To devalue erotic art works is to devalue erotic artists. Specifically, those who express their creativity through the body and through sexuality – whether by choice or because, historically, it has been the only creative outlet for women. And by only creative outlet I mean a performance that cannot be separated from the performer. Women have always been creators, it’s just that their creations have seldom been credited to them.
Maybe it’s just too personal for me to separate the art analysis from the art. But, to me, erotic art is incredibly valuable. In work, I write primarily about sexuality, but I also collect erotic art works. My collection has been an incredibly positive and inspiring habit (and, quite expensive) that has functioned as a window to another, more livable dimension. The times I’ve suffered through criticisms of erotic works being “all about sex” or too figure focused or objectifying has been exhausting and discouraging. I get that to some it’s boring, it’s overplayed, because the media uses our sexual desires to sell us shit we don’t’ need. We often times associate erotic works with advertisement (forgetting, I’m sure, that many great surrealists were working in advertisement mid-20th century). I totally get that. But erotic works can and do stand on their own, whether that be in literature, visual art, film, photography, performance or intentional pornography. Additionally, the argument that erotic works always exploit women is problematic. This fully disregards the fact that women have expressed themselves through eroticism, because it was the only place they would be recognized. Erotic performance has been an important form of expression and employment for so many women throughout history, and it’s no surprise that this expression is considered “lowly.” This isn’t a problem with the work or with eroticism, the problem is that there were no other options.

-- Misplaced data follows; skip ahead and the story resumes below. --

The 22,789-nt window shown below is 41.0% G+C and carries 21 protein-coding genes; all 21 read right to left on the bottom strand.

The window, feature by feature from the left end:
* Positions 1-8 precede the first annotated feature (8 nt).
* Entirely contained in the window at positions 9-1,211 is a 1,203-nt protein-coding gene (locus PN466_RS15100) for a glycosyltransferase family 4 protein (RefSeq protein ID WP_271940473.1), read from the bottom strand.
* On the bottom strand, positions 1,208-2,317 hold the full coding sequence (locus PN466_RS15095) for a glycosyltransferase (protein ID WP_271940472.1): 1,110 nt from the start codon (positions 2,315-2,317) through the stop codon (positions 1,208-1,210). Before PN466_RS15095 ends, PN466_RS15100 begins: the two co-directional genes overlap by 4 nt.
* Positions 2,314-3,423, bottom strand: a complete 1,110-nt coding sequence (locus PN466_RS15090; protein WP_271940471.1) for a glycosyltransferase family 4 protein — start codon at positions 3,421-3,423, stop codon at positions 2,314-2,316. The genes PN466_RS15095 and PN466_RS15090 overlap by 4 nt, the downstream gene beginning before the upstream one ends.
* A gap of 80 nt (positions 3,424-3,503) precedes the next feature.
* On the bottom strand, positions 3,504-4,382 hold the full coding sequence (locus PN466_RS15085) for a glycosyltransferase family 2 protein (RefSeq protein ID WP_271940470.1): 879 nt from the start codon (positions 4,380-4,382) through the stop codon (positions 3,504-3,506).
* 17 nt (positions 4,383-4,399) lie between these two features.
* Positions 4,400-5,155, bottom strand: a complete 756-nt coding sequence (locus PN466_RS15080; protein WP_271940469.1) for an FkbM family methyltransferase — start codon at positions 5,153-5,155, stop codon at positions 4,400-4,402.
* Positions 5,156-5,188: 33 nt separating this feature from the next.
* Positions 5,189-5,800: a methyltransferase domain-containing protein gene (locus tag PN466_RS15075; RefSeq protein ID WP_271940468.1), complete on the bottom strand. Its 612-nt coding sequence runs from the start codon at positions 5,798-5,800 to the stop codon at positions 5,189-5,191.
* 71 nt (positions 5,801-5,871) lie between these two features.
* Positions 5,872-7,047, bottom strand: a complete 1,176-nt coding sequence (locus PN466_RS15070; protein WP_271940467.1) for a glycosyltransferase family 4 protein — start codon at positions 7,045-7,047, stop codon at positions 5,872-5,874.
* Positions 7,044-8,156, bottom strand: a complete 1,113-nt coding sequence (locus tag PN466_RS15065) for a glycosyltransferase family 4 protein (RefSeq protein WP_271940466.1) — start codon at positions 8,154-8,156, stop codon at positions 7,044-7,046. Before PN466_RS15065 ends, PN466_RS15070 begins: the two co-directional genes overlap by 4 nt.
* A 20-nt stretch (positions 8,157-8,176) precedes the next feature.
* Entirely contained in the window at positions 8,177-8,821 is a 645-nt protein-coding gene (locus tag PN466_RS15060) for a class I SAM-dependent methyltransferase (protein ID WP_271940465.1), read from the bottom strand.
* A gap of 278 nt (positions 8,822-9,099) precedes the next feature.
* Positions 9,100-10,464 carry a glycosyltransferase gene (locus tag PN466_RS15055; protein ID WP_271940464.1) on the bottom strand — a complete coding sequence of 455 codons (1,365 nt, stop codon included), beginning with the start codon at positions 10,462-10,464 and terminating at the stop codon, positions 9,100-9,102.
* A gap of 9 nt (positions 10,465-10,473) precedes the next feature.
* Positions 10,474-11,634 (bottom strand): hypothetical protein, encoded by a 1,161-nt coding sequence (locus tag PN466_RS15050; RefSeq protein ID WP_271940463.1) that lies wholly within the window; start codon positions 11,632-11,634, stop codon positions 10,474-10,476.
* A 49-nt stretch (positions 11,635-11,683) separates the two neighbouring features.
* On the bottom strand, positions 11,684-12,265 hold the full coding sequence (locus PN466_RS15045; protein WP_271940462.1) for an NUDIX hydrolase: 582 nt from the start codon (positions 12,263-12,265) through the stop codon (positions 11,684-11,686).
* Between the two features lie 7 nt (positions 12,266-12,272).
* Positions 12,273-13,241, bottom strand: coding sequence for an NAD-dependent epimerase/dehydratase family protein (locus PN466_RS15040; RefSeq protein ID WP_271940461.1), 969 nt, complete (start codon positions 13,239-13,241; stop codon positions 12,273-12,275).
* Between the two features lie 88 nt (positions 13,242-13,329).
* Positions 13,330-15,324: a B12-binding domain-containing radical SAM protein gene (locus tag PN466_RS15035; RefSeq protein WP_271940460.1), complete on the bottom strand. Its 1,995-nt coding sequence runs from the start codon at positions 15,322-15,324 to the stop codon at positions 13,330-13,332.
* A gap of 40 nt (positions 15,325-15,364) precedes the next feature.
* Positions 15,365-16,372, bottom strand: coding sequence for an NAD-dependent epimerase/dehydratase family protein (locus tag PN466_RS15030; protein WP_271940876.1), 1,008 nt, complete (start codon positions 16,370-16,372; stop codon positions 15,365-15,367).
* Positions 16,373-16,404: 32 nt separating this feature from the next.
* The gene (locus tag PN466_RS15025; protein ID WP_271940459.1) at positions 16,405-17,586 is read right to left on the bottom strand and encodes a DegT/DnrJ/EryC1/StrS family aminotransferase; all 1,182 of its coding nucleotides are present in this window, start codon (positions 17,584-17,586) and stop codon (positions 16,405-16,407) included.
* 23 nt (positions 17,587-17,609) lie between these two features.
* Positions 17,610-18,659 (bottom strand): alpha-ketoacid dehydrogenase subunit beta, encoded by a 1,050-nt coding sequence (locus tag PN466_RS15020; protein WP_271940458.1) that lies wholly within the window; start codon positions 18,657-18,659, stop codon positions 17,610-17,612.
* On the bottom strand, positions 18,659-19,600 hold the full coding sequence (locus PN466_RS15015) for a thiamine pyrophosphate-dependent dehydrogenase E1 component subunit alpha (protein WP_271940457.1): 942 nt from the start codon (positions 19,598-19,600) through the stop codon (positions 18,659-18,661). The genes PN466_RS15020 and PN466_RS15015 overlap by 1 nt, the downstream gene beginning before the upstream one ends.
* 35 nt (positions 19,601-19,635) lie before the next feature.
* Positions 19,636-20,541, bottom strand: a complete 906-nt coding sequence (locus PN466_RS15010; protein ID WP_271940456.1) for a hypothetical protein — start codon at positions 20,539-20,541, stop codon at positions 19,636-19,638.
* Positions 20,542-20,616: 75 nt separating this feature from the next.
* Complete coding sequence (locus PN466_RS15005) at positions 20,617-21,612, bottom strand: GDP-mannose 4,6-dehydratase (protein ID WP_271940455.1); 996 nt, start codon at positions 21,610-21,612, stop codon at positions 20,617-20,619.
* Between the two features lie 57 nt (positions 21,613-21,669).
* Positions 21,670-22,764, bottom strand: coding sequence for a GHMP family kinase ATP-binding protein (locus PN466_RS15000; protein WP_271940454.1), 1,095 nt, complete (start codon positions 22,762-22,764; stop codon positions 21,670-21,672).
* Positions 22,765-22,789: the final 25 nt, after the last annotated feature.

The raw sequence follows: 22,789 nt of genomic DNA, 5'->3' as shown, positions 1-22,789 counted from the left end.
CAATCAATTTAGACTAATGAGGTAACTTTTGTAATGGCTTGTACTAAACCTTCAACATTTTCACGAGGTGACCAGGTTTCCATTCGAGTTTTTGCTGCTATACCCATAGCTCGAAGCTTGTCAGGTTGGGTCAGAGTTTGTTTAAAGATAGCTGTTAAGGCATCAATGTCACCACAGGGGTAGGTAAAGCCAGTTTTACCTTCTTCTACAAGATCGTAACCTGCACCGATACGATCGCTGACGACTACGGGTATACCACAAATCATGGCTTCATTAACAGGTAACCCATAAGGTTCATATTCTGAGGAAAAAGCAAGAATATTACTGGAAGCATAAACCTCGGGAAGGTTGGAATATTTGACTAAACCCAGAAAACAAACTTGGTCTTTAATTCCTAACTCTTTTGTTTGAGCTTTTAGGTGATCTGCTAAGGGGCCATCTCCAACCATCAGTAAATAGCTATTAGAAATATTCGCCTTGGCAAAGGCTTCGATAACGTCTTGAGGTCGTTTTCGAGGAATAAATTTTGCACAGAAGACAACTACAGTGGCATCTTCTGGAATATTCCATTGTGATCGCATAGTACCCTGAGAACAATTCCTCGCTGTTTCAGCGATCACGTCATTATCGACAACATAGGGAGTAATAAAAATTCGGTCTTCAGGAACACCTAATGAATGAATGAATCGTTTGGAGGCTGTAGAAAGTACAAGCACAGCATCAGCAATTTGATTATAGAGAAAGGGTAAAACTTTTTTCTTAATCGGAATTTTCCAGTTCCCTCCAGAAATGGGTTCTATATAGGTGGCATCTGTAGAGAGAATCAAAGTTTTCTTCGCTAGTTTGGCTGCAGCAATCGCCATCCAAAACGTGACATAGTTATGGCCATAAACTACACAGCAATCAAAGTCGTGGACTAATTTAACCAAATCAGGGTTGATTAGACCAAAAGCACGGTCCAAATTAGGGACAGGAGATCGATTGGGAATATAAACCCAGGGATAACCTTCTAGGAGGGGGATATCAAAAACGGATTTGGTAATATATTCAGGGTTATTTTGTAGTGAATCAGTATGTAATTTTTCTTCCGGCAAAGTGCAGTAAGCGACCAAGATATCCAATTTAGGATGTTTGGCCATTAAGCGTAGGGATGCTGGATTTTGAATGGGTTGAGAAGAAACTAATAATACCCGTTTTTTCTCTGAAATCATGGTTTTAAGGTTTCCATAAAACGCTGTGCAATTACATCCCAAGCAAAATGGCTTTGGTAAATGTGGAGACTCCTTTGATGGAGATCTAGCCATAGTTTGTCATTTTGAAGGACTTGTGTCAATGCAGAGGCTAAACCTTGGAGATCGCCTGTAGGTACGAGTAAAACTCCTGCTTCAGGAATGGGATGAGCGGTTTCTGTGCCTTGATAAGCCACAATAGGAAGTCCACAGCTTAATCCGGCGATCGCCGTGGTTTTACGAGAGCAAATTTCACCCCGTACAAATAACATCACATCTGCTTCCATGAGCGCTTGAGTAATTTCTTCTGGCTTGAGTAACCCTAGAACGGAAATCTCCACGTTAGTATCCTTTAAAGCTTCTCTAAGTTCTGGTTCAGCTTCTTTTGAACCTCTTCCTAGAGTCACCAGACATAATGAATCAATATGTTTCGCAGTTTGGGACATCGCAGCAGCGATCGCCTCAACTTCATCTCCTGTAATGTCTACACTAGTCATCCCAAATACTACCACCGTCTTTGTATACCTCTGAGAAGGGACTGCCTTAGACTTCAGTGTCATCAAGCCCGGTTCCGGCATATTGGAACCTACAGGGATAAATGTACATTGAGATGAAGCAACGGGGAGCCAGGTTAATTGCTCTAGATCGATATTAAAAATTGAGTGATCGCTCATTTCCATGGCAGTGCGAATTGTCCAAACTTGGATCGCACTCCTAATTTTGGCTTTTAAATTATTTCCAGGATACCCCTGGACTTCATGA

I believe that the root of these criticisms comes from patriarchal, Christian thinking that has been embedded in our minds since before we could think for ourselves. I didn’t even grow up with religion, but living in this *still* Puritanical society has trained me to think about sex and my gender in this capitalistic and anti-Pagan way. It takes a lot of self awareness to unwrap oneself from this thinking. Sure, there’s also some feminist point of view about eroticism – that it’s the male gaze, commodifying the body and it’s objectifying – which, in many cases is valid, but I don’t attach morality to art. Also, interestingly, a lot of erotic works especially in the 20th century were produced by women (though, sadly, under ambiguous or male pseudonyms). Particularly graphic works like pulp illustrations and comics. Though, that’s another aspect of my argument – the high art vs. low art issue. Most blatantly erotic works (such as illustration or pornographic films/photography) end up in the category of “low” art, or not art – just porn. In order to stand fully behind this argument, I suggest abandoning the very notion that there is high art and low art. That is, again, capitalistic thinking, it’s privileged prioritization and it favors celebrity over authenticity.